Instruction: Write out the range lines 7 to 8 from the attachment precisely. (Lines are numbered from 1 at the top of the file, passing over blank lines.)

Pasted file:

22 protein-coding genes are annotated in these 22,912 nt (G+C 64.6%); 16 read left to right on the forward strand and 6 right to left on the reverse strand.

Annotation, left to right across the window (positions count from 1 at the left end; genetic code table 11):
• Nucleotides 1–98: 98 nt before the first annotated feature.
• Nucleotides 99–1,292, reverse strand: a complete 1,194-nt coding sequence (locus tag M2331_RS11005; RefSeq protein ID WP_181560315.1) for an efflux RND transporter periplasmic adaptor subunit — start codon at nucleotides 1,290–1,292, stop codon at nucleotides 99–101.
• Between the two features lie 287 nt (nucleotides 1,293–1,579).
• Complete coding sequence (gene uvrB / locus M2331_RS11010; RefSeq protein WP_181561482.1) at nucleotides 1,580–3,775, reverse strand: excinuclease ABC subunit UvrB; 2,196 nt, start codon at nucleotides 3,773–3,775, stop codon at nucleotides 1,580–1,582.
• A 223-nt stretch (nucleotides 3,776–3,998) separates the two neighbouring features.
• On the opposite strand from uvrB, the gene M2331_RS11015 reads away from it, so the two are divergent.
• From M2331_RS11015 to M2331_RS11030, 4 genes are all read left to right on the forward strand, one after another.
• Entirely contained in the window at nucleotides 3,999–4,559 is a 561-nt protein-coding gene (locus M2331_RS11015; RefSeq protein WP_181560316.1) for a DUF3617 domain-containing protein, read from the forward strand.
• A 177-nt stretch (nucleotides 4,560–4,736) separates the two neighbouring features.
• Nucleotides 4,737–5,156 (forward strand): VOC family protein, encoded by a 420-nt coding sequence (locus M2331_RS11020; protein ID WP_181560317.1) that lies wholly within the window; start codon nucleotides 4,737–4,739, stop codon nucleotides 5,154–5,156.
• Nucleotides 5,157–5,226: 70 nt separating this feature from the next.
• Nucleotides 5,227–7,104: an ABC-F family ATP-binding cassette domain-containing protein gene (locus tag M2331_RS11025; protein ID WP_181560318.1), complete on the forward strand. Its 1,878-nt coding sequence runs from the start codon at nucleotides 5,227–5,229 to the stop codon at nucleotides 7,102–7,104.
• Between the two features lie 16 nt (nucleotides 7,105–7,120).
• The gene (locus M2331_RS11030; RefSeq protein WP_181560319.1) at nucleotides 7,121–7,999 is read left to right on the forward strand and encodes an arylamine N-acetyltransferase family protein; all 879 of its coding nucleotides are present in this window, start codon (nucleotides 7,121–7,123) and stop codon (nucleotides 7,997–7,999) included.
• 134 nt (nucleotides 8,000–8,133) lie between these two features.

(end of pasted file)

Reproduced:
• A 223-nt stretch (nucleotides 3,776–3,998) separates the two neighbouring features.
• On the opposite strand from uvrB, the gene M2331_RS11015 reads away from it, so the two are divergent.